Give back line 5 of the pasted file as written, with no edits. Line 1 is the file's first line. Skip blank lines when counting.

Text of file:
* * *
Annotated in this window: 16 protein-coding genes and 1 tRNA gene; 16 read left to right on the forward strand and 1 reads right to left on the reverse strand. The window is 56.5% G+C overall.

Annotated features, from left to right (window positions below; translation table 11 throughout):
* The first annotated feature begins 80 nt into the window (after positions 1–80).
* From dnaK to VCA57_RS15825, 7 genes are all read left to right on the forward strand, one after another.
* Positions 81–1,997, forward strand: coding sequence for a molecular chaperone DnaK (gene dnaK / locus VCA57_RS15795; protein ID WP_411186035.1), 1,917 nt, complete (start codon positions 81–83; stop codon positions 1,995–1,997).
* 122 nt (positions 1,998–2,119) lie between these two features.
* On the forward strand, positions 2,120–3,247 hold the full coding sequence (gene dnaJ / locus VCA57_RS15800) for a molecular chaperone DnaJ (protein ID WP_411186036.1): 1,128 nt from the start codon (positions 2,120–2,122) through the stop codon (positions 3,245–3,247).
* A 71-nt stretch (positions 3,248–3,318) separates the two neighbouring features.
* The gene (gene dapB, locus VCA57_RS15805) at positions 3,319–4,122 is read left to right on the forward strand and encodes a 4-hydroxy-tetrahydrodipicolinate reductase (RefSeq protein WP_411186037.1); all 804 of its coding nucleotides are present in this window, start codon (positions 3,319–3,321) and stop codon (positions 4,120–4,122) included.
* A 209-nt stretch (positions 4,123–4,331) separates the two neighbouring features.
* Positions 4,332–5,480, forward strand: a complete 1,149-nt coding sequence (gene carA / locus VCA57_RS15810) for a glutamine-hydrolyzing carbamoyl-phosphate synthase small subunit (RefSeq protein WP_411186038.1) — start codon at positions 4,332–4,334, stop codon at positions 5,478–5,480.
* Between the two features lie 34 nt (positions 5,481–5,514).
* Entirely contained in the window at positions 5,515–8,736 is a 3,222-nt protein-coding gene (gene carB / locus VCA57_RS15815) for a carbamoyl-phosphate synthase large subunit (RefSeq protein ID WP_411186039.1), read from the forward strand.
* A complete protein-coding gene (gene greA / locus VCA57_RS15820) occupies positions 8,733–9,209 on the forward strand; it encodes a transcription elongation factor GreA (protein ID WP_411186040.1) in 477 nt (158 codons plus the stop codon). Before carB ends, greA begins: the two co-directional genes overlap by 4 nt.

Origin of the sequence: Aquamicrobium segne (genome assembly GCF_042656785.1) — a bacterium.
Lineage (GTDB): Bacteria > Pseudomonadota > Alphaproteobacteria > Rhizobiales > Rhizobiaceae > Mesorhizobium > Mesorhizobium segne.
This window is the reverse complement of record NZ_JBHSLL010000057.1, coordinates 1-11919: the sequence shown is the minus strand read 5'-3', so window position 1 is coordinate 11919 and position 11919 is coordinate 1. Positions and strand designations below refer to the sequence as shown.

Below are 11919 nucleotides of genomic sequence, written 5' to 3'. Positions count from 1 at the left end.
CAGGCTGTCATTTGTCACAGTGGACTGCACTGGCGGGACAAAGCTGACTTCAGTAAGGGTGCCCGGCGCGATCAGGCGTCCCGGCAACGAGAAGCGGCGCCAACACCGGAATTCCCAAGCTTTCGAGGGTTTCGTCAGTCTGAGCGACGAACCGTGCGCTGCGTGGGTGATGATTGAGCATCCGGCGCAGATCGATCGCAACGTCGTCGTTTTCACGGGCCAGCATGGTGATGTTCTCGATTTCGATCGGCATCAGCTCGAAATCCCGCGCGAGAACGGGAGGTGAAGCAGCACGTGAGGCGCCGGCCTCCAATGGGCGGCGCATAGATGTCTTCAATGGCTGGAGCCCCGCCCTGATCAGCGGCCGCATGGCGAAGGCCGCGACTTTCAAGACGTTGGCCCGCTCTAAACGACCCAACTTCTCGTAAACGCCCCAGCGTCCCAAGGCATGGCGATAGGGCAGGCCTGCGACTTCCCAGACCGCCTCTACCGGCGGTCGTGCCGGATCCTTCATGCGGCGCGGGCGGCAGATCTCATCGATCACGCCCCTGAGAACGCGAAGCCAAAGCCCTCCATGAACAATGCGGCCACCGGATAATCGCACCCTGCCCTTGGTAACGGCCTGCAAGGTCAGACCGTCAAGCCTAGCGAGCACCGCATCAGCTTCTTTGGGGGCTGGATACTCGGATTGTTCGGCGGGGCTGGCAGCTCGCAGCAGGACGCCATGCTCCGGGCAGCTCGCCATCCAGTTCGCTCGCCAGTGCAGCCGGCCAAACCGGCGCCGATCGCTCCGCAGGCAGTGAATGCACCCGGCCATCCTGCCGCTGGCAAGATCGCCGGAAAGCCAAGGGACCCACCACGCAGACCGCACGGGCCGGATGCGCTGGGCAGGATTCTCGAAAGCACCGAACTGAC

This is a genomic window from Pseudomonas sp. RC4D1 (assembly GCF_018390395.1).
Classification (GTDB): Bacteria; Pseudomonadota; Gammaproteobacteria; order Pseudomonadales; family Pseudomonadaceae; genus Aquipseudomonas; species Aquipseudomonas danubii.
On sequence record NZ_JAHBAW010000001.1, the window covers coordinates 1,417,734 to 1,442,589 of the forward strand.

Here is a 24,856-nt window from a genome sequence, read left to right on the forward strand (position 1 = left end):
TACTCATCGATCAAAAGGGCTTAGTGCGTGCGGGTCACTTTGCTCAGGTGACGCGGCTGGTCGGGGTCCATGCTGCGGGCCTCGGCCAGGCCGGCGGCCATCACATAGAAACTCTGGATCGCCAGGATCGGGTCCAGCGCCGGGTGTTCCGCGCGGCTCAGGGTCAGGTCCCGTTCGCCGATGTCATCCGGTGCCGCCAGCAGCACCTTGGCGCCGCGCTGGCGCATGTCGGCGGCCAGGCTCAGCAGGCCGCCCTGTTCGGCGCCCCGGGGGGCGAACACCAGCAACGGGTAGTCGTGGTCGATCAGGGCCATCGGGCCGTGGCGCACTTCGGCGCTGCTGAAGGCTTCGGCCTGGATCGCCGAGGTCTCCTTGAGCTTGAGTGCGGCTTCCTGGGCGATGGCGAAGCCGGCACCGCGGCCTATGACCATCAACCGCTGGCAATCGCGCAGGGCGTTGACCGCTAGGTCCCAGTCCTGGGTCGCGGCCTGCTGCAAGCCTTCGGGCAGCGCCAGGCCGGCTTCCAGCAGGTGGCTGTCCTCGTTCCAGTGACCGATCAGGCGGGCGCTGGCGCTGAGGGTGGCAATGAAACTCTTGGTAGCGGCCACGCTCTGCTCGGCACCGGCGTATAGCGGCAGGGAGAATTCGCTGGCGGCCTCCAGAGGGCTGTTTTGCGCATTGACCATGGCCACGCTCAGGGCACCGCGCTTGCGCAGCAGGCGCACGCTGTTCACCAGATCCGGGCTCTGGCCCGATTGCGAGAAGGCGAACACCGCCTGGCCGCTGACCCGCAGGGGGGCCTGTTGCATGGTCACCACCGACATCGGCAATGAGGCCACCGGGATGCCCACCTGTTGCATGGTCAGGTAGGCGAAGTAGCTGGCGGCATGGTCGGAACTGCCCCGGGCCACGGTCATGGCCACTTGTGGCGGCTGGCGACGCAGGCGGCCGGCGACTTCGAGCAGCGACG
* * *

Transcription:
* Positions 81–1,997, forward strand: coding sequence for a molecular chaperone DnaK (gene dnaK / locus VCA57_RS15795; protein ID WP_411186035.1), 1,917 nt, complete (start codon positions 81–83; stop codon positions 1,995–1,997).